Stop Chasing Outcomes and Create A Process-Based Classroom

Have you ever heard the saying from Ralph Waldo Emerson, "It's not the destination, it's the journey."? This quote is used to remind us that we should not be so focused on the outcome but what gets us their. The same is true for learning.

When students are presented with a new unit, their first thought is that they have to master these new skills so they get a good grade. The grade is always the end of the journey, and we have indoctrinated students to be so focused on the outcome of all of their work that they lose sight of all the learning they should be doing along the way. As teachers, we need to shift our focus from the outcome of every assignment, test, essay, and anything else that is done in the classroom to focusing on the processes that students go through to get to their grade.

A process-based classroom encourages a series of habits that lead each student to do their best. It is about embracing, trying, failing, and trying again. To reduce outcome-based thinking, create an environment that focuses on the process: the small controllables that students experience in class each day. Shifting your classroom from an outcome-based approach to a process-based approach requires intentional changes in your teaching strategies and classroom environment. Here are some practical steps you can take to make this shift:

1. Communicate the Value of Process-Based Learning:
Help students understand the benefits of focusing on the learning journey rather than just the final grades or outcomes. Explain to them how learning is a process and there are many steps that get them to the end goal. These steps take time and mastery won't come right away, and focusing on the process will help them in the long run.

2. Set Clear Learning Goals and Objectives:
Establish clear learning goals and objectives that focus on both the process and the outcome. Clearly communicate these goals to your students, ensuring they understand what is expected of them throughout the learning process. How much practice will they be doing? How will each class day look different as students work through different parts of the learning process? What should they be focused on instead of their grade?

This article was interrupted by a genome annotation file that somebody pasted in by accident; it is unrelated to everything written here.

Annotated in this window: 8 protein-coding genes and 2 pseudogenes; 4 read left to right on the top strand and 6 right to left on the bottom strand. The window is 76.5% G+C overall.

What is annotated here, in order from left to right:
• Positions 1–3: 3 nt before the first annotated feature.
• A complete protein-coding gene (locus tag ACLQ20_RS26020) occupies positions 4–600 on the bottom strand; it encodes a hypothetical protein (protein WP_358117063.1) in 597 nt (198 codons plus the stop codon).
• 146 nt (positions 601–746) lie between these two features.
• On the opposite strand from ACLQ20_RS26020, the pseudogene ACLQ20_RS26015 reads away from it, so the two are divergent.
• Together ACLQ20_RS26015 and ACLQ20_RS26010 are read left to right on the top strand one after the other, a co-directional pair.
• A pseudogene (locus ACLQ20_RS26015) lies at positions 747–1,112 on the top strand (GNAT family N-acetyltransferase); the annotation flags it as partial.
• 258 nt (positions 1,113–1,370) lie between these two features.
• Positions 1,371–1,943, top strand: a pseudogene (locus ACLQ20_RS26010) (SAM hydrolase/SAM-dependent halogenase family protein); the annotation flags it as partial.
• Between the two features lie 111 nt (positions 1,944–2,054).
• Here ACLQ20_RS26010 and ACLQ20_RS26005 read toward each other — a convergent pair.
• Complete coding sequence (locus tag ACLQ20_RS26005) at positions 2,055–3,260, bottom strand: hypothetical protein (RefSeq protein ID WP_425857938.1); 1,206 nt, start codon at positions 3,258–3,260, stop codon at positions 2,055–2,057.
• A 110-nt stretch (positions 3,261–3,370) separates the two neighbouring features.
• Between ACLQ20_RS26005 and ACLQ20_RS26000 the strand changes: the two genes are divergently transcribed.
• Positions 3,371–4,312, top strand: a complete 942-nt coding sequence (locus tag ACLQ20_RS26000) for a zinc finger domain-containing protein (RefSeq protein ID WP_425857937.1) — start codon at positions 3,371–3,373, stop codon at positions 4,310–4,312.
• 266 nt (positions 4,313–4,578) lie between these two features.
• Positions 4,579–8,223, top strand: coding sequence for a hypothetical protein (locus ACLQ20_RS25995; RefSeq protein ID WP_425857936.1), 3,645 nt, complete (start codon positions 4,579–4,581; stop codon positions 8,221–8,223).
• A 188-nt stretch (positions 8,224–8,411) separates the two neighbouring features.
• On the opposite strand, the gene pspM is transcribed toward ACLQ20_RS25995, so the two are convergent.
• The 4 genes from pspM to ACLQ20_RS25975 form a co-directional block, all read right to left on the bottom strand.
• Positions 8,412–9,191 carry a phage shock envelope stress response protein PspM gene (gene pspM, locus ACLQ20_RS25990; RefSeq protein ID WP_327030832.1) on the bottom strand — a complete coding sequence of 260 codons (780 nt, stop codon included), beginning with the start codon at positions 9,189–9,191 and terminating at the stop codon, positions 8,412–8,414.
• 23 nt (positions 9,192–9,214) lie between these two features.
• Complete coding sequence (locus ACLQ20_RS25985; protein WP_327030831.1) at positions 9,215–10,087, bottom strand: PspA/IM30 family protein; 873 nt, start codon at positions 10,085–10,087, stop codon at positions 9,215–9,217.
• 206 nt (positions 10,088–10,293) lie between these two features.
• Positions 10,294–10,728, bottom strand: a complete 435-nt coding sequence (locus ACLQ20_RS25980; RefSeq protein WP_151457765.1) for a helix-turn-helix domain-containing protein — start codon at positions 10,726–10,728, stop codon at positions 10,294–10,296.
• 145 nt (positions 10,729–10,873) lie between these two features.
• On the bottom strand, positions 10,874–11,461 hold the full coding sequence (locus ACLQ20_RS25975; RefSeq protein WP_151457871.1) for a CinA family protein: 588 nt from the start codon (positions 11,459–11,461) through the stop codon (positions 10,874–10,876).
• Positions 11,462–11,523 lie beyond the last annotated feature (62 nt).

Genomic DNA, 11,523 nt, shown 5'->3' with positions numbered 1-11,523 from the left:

3. Foster a Growth Mindset:
Promote a growth mindset among your students by emphasizing that intelligence and abilities can be developed through effort, effective strategies, and resilience. Encourage students to embrace challenges, view mistakes as opportunities for learning, and persist in the face of obstacles. Before moving onto a different topic, ask students to approach it from a different perspective for further understanding. 

4. Encourage Reflection:
Incorporate regular opportunities for reflection in your classroom. Encourage students to reflect on their learning experiences, evaluate their progress, and identify areas for improvement. At the very end of the unit have students go back and reflect on places they struggled and thrived and compare it to now. 

5. Provide Timely and Constructive Feedback:
Offer timely and constructive feedback to guide students' learning journey. Focus on providing feedback that highlights the process, effort, and growth demonstrated by the students rather than solely focusing on the final product. Give students time to rework their assignments based on your feedback and then go back and assess learning. Allowing students to fix their mistakes shows them that learning is the overall goal.

6. Implement Process-Based Assessment:
Revise your assessment strategies to align with process-based learning. Instead of relying solely on exams or final products, incorporate ongoing formative assessments that focus on the learning process. Provide opportunities for students to showcase their understanding through presentations, portfolios, reflective essays, or self-assessments. Assess and provide feedback on their progress and growth throughout the learning journey.

7. Continuous Self-Reflection and Improvement:
Process-based learning should also be beneficial for you as the teacher as well. Regularly reflect on your teaching practices and make adjustments as needed. Seek feedback from your students about their learning experiences and incorporate their perspectives into your instructional strategies.

Remember, shifting from an outcome-based approach to a process-based approach takes time and consistent effort. By implementing these strategies and others from Hacking Student Learning Habitsyou can create a classroom environment that cultivates deep understanding, critical thinking, and a love for learning among your students.

Main post image by Public Co via Pixabay

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